Human rights activist and retired Presbyterian minister Rev. John Fife will speak at University of the Ozarks on Wednesday, Nov. 19, as part of the University’s Walton Arts & Ideas Series.
The event begins at 7 p.m. in the Rogers Conference Center. The lecture is free and open to the public.
Rev. Fife, who served as a minister in Arizona for more than 35 years, is a founding member of the Sanctuary Movement for Latin American political refugees. The Sanctuary Movement began in the 1980s as a nationwide effort to provide aid and shelter for Guatemalans, Nicaraguans, and Salvadorans fleeing political oppression. Between 1982-92, some 15,000 Central Americans came through his church, Southside Presbyterian Church in Tucson, Ariz., seeking safe harbor or assistance after fleeing civil war and death squads in their home countries.
His church’s action helped spawn a movement of 560 congregations that aided Central American refugees and immigrants with immediate support, moving them to safer places. By the mid-1980s, the federal government sent spies into his church to gather evidence against Fife’s efforts, and in 1986 he was convicted with seven others on alien-smuggling charges. He served a five-year probation sentence, a turn of events that never interrupted his work as Southside pastor or as activist churchman.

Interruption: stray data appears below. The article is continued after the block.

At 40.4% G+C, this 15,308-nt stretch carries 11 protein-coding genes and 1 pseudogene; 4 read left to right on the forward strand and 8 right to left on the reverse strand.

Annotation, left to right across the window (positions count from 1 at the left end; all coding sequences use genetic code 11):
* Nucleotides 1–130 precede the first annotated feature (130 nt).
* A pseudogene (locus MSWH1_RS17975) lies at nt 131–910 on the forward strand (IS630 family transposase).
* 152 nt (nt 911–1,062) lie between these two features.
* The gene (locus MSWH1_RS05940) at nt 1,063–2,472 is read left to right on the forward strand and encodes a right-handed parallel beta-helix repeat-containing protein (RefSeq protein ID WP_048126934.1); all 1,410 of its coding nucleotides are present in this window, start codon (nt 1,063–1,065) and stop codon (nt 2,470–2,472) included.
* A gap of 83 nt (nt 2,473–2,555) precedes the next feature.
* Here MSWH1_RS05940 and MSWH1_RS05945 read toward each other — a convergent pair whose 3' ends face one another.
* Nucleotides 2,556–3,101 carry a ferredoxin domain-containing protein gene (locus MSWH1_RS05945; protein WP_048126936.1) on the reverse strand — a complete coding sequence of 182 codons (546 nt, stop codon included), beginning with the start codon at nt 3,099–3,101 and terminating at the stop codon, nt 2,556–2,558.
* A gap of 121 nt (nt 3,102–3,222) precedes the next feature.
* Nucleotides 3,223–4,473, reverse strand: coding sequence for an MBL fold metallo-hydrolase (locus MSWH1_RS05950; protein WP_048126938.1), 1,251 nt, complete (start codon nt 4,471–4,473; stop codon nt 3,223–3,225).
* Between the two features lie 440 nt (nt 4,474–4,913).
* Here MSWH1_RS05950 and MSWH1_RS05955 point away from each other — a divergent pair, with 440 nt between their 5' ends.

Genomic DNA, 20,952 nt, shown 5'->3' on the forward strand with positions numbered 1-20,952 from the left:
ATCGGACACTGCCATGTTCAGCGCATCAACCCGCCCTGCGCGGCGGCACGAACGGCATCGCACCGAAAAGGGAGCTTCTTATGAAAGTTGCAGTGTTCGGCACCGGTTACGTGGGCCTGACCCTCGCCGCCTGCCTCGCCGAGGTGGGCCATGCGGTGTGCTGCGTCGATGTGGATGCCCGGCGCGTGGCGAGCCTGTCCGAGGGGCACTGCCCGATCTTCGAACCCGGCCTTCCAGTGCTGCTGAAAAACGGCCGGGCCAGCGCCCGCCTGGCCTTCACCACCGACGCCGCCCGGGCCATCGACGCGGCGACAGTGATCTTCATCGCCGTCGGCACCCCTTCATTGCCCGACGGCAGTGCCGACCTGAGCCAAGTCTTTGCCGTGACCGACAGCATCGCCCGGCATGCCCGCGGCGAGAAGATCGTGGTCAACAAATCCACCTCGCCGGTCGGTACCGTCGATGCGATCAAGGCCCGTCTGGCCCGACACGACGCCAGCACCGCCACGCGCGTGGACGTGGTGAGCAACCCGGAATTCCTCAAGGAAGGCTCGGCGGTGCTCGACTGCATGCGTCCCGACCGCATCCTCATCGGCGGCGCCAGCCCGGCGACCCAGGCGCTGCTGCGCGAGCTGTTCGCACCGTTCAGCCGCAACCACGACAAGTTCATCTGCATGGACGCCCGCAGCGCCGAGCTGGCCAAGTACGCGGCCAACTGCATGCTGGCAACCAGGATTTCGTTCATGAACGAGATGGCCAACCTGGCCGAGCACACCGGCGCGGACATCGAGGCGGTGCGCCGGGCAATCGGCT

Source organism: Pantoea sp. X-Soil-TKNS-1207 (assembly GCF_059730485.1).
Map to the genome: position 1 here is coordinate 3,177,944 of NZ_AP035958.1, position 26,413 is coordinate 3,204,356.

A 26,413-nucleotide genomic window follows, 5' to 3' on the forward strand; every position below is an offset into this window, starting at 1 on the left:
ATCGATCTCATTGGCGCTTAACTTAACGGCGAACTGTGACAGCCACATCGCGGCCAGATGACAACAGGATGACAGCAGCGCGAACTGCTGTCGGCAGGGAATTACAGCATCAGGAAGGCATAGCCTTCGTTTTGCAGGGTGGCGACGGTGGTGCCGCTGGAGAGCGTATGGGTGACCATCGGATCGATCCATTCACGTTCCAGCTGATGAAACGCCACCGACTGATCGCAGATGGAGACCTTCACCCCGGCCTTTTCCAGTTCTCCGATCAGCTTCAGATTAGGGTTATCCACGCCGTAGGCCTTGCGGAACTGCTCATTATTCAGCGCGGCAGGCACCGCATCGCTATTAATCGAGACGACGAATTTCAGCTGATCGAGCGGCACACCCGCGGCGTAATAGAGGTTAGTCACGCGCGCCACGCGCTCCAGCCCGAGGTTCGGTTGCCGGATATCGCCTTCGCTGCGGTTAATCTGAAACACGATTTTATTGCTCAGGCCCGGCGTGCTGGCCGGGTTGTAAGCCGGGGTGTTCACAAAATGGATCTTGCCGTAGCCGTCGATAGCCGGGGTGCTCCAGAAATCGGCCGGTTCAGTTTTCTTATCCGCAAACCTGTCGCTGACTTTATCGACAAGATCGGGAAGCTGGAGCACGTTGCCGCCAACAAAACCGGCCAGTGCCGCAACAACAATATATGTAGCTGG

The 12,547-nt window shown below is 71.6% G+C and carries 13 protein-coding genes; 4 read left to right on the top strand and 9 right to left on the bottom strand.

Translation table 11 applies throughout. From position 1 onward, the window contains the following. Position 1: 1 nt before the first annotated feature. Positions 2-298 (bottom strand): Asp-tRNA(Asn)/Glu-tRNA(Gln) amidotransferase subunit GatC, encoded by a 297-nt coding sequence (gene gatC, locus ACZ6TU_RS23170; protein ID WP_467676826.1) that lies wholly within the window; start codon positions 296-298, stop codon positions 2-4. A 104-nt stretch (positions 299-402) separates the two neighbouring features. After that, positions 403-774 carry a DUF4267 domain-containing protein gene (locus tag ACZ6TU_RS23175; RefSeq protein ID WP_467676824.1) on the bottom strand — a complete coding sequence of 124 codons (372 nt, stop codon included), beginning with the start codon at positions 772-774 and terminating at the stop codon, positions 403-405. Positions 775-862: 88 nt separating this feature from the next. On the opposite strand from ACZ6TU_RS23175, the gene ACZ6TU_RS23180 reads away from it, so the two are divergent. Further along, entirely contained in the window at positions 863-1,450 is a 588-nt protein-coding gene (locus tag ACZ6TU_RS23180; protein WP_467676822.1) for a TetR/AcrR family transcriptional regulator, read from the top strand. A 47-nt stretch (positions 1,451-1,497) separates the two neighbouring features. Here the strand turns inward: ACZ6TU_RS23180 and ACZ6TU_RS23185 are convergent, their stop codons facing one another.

In 2004, Fife was among several religious leaders in Tucson who formed a coalition called No More Deaths to attempt to end the deaths of immigrants along the United States-Mexico border. He also started the Samaritan Patrol along the Mexico-Arizona border in the early 2000s in an effort to relieve the suffering of migrants by offering them food and water and advocating for a more humane border policy.
In 1992 Fife was elected Moderator of the General Assembly of the Presbyterian Church (USA), the highest office in the denomination. He is now pastor emeritus of Southside Presbyterian and remains active in other community-based work for social justice.
For more information on Rev. Fife’s lecture, please contact the Office of Public Relations at 979-1420.